Ever been on a flight and noticed that the kid sitting in the aisle next to you was given something that looked more appetizing than the dinner tray laid down in front of you?
Chances are, it probably tasted better too.
As any parent knows, a hungry kid is not a happy one.
And nobody wants to see a hangry child have a meltdown 30,000 feet in the air.
No surprise then that the research and development of inflight products for children is big business – and that includes food.
Buzz, an Australian-based inflight children’s product company, has worked with Qatar Airways, Korean Air, Jetstar and Emirates to create fun, memorable inflight children’s activities, amenities and meal service products.
The company develops concepts, conducts research, tests products and arranges focus groups to validate findings, but also to satisfy airlines.
“The entertainment of children is of key importance to all passengers on every flight,” says Alison Davies, group account director of Buzz.
“We have developed innovative and inspiring inflight products to provide maximum support to parents along their journey.”
While it’s easy enough to toss the kids a goodie bag filled with games, food is another story – particularly where nutrition is concerned.
“Some airlines are quite conscious about what they put in the meals and try to avoid too many sugary snacks,” Davies says.
“But some need a good lesson in healthy eating.”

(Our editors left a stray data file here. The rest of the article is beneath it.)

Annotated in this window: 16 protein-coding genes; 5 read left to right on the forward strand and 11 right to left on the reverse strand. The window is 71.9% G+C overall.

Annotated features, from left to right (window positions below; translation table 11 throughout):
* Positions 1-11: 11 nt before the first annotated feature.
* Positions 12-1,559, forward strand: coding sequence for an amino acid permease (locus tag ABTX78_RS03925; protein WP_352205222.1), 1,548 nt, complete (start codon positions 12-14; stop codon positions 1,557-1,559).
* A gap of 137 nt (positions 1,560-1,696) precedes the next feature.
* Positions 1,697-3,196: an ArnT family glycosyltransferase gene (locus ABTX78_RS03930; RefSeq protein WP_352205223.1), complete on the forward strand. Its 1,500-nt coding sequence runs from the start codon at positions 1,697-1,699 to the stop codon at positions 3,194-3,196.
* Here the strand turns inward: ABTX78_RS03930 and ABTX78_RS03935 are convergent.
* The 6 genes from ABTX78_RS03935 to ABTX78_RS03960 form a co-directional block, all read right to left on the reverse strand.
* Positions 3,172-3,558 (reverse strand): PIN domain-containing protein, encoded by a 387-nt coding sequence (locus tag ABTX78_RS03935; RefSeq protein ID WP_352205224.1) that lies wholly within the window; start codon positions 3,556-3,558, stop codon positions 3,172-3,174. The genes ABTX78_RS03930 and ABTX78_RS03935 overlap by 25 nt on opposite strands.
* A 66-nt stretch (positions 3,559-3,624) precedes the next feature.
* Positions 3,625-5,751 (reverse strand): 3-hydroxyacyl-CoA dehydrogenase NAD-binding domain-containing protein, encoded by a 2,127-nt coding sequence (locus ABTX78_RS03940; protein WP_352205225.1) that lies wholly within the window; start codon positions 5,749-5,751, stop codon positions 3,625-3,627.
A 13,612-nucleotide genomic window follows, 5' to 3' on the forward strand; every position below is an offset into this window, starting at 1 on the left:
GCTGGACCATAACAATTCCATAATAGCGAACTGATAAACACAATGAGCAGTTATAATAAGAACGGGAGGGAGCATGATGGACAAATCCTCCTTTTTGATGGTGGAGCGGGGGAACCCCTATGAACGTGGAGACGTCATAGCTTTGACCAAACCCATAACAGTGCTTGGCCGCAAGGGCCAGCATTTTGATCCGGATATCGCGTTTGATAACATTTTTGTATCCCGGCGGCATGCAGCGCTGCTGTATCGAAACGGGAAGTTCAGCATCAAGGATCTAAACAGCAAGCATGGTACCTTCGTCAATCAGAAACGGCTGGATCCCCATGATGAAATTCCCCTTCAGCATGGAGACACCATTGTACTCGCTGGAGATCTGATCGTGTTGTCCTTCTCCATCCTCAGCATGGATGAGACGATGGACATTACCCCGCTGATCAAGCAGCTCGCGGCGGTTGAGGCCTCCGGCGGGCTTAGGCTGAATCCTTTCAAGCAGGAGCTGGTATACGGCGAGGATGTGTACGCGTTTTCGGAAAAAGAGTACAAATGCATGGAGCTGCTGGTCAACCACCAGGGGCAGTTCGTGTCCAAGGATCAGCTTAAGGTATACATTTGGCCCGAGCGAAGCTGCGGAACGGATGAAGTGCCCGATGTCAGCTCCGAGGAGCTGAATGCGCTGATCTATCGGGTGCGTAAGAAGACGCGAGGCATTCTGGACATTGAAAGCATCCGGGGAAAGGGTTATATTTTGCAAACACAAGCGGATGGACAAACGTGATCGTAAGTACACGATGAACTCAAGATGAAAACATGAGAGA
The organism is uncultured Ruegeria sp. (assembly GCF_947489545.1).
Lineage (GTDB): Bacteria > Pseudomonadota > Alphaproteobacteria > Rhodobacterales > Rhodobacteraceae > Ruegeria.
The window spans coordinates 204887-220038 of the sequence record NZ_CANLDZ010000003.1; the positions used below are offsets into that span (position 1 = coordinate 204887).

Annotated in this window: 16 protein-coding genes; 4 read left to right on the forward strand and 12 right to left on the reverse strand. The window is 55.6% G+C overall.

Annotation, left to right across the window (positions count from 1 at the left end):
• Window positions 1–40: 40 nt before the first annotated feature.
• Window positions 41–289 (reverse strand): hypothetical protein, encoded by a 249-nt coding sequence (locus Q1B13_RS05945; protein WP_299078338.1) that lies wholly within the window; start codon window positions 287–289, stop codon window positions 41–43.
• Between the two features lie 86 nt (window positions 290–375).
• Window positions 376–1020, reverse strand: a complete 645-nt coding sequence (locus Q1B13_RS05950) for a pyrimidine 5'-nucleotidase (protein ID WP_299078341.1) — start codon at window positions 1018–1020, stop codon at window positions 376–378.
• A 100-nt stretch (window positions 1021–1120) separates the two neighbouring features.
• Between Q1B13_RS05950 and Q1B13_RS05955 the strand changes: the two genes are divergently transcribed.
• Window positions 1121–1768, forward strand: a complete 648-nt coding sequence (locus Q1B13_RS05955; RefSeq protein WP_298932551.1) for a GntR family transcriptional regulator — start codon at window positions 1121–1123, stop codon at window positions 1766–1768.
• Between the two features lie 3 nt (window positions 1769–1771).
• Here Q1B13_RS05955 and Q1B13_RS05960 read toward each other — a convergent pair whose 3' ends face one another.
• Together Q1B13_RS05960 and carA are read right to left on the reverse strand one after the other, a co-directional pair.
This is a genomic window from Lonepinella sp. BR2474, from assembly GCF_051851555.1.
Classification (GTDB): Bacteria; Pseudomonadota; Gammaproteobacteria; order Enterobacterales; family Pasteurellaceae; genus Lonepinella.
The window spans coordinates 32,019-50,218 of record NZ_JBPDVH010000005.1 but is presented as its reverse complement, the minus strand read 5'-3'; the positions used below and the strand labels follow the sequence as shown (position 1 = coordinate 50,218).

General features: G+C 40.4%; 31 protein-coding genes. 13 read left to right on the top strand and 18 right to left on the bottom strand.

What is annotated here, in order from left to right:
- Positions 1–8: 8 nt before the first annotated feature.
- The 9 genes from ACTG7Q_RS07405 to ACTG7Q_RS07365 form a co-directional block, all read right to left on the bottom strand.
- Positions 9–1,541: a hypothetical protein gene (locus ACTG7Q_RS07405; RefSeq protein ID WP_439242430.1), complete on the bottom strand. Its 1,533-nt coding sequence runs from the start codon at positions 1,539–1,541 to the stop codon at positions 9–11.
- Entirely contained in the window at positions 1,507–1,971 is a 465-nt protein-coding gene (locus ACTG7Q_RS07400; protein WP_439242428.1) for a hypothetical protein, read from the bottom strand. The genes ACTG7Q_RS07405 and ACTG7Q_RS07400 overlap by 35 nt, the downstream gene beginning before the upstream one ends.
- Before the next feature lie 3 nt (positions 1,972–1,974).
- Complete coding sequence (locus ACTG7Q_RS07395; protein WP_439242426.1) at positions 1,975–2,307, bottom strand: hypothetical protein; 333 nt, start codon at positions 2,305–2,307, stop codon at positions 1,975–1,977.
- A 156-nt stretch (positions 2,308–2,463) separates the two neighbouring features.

No more processed nuggets
When it comes to nutrition, LATAM is among the airlines doing it right.
The South American carrier has said goodbye to processed chicken nuggets, replacing them homemade breaded chicken.
Last year, the airline served more than 30,000 kids’ meals that were “free of excess fat and high calories,” says LATAM’s executive chef Hugo Pantano.
“We want children to receive a meal that is both attractive to them, while still being healthy,” he says.
Meanwhile, for Lufthansa it’s all about colors.
Their latest kids’ meal creations are by German star chef Sybille Schoenberger, an enthusiastic amateur painter who loves color – both on canvas and on the inflight meal tray.
Forget chicken or fish: today’s inflight menu may include Butterfly Dream (gnocchetti pasta salad with shrimp), Potato Sunset (wedges with tomato sauce) or Flying Dumplings (white bread and cheese dumplings on mushroom ragout).
“Each of our star chefs must have previous experience with cooking for kids,” says Martin Riecken, director of corporate communications for Lufthansa in Europe.
“After the menus have been designed by the star chef, a jury of children from different countries decides which children’s menus will be served on board Lufthansa flights.”
Playful packaging and organic snacks
Kids flying Air France can play with their food thanks to Catalan designer Eugeni Quitllet, who created a spoon, fork and knife that can be transformed into a small aircraft.
On flights longer than 150 minutes, the airline offers organic baby food in jars, while kids’ meals on flights from Paris include three items that are organic – usually orange juice, compote and a chocolate bar.
Not flying from Paris?
The airline will still offer at least one organic snack for children.